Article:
Bill Baker’s Merges Craft Beer With Cocktails in Williamsburg


Williamsburg hardly leaves you wanting for liquid craft of any kind. The neighborhood is awash in bespoke cocktails, local liquors, and microbrews of every conceivable variation. Yet, against all odds, when Bill Baker’s (364 Grand Street, Brooklyn; 718-734-8890) opened earlier this month in the shadows of the BQE, the ambitious new gastropub revealed a niche they intend to fill: beer cocktails.

In addition to a rotating selection of four house-made session ales, their menu is sprinkled with a half-dozen spirits-based drinks, each topped with its own style of suds. Ms. Ellen’s Blackberry Bourbon, a fruit-charged whiskey smash incorporating a Belgian sour into its body, is tasty enough to earn praise as our “beer” of the week. And now for something completely different…

Because of its carbonation, beer must be treated like soda water when introduced into a mixed beverage. That means pouring it over the top to avoid agitating those baby bubbles, preserving a refreshing spritz in every sip. Even more challenging, however, is landing on the right flavors. Craft beer typically avoids blandness — one of the many reasons we cherish it so. But that also makes it trickier to shack up with proper suitors. Beverage director Mark Romano is a beer guy — he lives and breathes every style, old-world and new-. He worked closely with the head bartender to arrive at the optimal brew to float atop each of their $12 cocktails.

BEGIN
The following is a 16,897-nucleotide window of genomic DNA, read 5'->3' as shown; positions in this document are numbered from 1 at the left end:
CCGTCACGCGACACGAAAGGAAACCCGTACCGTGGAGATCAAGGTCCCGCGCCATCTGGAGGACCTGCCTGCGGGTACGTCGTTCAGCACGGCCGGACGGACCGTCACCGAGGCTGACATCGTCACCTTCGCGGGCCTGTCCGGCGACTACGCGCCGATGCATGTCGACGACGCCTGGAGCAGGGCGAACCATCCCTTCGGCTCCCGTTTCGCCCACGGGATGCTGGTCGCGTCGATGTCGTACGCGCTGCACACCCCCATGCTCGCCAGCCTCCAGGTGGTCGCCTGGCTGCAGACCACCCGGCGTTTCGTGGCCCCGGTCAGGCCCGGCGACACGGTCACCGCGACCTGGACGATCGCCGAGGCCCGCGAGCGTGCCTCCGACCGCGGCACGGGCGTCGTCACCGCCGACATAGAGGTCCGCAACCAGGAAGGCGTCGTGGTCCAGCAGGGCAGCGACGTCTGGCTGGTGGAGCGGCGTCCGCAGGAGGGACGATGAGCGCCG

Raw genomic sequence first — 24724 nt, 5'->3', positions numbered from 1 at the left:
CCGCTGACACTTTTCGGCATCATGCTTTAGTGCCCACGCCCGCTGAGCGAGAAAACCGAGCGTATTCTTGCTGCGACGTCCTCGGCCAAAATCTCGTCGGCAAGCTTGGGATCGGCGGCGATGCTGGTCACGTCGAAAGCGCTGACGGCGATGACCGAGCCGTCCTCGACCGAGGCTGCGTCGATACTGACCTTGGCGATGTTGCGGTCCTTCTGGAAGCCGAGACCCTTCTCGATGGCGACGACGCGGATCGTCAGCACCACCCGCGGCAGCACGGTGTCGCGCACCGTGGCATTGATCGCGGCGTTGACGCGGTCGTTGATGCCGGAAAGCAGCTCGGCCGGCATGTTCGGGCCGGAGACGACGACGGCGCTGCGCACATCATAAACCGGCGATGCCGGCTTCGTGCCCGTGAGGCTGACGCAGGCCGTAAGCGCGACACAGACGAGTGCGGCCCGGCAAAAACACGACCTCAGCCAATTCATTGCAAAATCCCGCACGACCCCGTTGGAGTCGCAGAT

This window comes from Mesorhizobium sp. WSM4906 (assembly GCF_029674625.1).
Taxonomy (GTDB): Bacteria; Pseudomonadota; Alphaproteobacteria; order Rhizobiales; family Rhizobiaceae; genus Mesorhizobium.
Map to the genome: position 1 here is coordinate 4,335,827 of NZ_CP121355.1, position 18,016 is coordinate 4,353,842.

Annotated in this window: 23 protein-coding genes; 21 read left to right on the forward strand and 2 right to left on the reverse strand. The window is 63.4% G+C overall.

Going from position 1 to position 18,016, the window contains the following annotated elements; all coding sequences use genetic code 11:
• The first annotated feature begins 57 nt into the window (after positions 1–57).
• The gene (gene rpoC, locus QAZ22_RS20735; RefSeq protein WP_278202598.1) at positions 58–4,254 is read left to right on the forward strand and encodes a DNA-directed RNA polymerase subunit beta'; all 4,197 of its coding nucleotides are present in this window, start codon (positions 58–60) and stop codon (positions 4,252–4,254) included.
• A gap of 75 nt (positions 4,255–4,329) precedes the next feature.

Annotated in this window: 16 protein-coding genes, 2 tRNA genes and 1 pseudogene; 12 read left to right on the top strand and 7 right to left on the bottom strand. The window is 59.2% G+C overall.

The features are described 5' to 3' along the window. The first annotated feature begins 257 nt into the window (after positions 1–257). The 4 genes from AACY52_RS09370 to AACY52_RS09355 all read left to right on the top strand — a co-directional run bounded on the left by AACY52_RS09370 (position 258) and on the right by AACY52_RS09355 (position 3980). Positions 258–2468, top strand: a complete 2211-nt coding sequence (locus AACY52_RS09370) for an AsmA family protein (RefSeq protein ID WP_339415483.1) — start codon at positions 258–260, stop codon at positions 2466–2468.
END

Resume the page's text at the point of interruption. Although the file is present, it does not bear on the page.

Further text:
Some pairings are obvious: The coriander and orange notes of their house-made wit, for example, are a natural fit for a whiskey-sour send-up. In the case of the Ms. Ellen’s, though, it requires a sophisticated tongue — not to mention a brave bar staff — to support the marriage of muddled mint and bourbon with Cuvée des Jacobins, a dependable Flemish-style red ale. The common ground is found in the blackberry, bridging the caramel sweetness of Bulleit bourbon with the tart notes of the beer. It really ties the whole thing together.

Romano also oversees the balanced house brews offered at Bill Baker’s. The early standout is a light-bodied porter, crafted over a generous allotment of Madagascar vanilla beans. It only hints at sweetness, bringing more of a crisp refreshment than most folks associate with this particular style; a dark beer for light-beer drinkers. Like all of the beers made here, it hovers at around 5.5 percent alcohol.

And while you’re at the bar, don’t forget to snag a few unique pub snacks. The addictive sriracha- and butter-blasted popcorn is served gratis when you order drinks, so you’d be foolish to avoid it. But seek out the house-made chicken liver pâté; it’s savory and unctuous, and it tangoes gracefully with Ms. Ellen’s defining characteristics of sweet and sour. Nothing on the food menu is north of $15, and the sixteen beers on tap average $6 a pint. Beyond the beer cocktails, Bill Baker’s apparently wants to introduce Williamsburg to another forgotten concept: affordability.